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Re: [Gnash-dev] Sun Studio and general C++ correctness patches, plus GNA

From: Benjamin Wolsey
Subject: Re: [Gnash-dev] Sun Studio and general C++ correctness patches, plus GNASHRC duplicate filtering and plugin fixes
Date: Fri, 11 Dec 2009 08:46:21 +0100

> The inflated symbol table will have much more trouble with cache, which
> will penalise runtime performance if you're using lazy symbol resolution,
> which is compounded by most of the log_* messages incurring a lookup since
> they use different symbols.

In theory, but again in practice we haven't had any indication that it
is a problem. I count 700 log_* symbols, by the way.

The more important argument is that there are important differences
between boost::format and printf:

1. boost::format automatically makes use of an available ostream
operator<< for a class, and we use this frequently. It's not possible,
and certainly not legal, to send these to vsnprintf.

2. boost::format has other substitutions, such as %1% and %2%, which are
used in some places and not recognized by printf.

3. The printf substitutions are no longer used correctly in many places
(for instance we have %s for some numeric values) because it is no
longer checked, and boost::format doesn't care.

4. Even when they are used correctly, printf always made problems with
pointer sizes, because they require a different substitution on
different platforms. The abomination that was used to work around this
was dropped when it was no longer needed.

In short, using va_args and printf will at best give nonsense, and at
worst format your hard drive and start a nuclear war.

> describes the std::remove
> algorithm, which bubbles the all non-removed elements to the beginning of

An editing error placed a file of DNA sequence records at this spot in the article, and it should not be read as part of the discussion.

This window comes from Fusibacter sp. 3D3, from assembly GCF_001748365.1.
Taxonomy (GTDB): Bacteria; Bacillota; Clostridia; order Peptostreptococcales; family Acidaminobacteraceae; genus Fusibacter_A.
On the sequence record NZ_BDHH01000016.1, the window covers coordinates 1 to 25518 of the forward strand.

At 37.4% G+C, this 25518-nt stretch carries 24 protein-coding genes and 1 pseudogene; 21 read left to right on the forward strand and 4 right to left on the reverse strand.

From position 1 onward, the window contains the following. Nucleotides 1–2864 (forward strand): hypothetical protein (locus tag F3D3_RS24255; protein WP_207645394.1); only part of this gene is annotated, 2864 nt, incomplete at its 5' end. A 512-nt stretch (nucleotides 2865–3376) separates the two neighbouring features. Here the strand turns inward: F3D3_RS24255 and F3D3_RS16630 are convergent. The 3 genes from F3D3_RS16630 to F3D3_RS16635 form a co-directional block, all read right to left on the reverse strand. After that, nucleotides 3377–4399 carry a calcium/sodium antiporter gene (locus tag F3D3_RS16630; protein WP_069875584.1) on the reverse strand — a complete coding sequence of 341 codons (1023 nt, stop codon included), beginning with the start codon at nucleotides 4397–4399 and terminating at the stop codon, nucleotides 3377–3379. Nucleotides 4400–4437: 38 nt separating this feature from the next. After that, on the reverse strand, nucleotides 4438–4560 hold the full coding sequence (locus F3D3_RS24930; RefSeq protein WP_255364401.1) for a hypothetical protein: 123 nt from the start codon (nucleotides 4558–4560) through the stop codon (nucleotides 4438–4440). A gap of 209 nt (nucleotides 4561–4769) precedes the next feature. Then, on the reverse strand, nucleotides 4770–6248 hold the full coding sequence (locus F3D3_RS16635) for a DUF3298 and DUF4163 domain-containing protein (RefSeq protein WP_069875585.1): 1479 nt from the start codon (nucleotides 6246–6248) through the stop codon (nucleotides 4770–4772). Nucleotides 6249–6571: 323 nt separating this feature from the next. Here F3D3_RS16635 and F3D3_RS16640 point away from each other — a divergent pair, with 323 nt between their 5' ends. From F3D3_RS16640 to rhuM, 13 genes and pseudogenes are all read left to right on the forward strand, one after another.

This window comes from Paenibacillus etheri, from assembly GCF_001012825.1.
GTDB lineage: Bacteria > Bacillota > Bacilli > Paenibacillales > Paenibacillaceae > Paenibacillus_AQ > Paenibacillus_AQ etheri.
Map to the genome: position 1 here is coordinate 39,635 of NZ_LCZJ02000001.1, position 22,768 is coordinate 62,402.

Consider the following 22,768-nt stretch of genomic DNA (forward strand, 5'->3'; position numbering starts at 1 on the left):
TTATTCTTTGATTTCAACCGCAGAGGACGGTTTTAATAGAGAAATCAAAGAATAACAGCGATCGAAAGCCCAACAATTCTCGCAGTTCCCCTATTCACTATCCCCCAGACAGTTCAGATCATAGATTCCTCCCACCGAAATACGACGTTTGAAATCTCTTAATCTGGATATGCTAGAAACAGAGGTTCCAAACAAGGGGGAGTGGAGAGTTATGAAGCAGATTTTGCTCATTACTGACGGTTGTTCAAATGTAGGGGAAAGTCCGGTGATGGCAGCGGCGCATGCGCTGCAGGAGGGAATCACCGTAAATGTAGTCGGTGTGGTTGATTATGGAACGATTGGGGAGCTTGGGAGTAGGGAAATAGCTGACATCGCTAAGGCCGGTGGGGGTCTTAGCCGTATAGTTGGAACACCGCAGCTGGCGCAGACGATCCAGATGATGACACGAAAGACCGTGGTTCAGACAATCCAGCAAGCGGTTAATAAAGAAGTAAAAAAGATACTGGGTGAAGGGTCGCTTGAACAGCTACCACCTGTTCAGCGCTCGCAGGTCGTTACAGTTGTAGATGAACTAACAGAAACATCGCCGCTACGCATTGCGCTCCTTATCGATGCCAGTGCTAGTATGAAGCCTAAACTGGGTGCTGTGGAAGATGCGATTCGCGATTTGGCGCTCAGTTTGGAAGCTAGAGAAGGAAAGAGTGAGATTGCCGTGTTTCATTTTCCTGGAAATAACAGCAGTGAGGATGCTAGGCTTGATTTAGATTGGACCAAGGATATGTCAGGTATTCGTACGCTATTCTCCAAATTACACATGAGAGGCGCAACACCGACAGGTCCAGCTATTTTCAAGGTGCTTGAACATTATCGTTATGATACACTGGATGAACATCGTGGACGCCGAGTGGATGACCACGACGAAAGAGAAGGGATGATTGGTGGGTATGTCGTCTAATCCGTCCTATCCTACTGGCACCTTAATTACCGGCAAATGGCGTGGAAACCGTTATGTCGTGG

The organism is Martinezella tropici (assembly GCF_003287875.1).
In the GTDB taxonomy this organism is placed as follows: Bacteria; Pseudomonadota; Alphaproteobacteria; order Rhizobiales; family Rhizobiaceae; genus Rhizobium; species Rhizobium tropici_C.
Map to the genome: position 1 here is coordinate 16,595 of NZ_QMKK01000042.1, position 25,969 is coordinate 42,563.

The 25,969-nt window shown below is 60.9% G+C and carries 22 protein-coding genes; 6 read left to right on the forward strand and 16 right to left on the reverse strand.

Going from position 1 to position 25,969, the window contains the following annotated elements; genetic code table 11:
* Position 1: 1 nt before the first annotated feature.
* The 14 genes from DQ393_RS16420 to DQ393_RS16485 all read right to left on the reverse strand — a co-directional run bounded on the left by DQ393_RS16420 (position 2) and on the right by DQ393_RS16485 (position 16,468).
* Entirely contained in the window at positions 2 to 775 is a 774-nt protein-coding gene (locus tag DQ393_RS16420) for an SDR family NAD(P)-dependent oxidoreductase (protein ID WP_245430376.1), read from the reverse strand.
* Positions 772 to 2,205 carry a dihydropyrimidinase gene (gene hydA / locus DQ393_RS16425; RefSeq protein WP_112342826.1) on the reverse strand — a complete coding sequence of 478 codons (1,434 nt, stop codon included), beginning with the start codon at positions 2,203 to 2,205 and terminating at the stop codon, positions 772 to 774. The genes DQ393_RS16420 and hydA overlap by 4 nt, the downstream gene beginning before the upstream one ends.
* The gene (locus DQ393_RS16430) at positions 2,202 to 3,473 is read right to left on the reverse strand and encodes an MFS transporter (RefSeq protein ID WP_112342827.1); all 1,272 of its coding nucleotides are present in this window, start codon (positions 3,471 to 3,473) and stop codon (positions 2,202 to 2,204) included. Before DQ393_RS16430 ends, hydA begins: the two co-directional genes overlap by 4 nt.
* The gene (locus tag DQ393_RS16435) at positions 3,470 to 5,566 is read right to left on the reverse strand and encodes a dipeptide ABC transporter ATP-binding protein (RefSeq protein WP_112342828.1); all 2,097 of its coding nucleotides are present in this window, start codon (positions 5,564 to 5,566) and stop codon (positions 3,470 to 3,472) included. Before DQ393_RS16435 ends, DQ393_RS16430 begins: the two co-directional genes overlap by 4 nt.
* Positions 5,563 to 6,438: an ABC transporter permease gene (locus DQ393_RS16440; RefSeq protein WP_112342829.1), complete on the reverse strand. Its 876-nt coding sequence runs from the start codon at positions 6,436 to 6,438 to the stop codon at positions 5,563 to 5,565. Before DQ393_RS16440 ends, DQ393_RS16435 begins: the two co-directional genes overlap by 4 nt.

> the sequence so should be logically equivalent to having relocated the
> removed elements to the end.

One doesn't follow from the other... 

vector<int> v = { 1, 2, 3, 4, 5 };
remove(v.begin(), v.end(), 3));

The result at least in the gcc stdlib implementation is

1, 2, 4, 5, 5.

The standard specifies only that the container remains the same size,
the non-removed elements are copied to the front, and the function
returns an iterator pointing to the end of the non-removed sequence.
There are no guarantees about what is or isn't at the end (though
generally it will be the original values, because otherwise the
algorithm would do unnecessary copying).

> This is O(n^2) and the commented code should be O(n*log n) if I used a
> list instead of the typedef'd vector. I don't see any point for a short
> string so I'll just remove the commented code.

We're talking about a container of about 4 strings. A lunatic might
possibly multiply that by a factor of 10. Why would you need to parse 40
gnashrcs? I don't know. He's a lunatic. In both cases, the number of
insertions ought to be relatively low. So we should have code that is
simple, self-documenting, and easy to read before even thinking about

> I don't even know what NellyMoser is. ;)
> So are you just suggesting substituting magic constant for the #define
> (that file seems to be full of them)?

Yes, I'm suggesting using a named const double as a magic constant. Also
I'm suggesting removing the file, but I'm not sure who knows enough
about it to make that decision.

I know ffmpeg handles NellyMoser (it's an audio codec) if the version is
new enough and that file is a fallback for older versions. But I don't
think it works, so the advantage over having no fallback isn't very


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Benjamin Wolsey, Software Developer -

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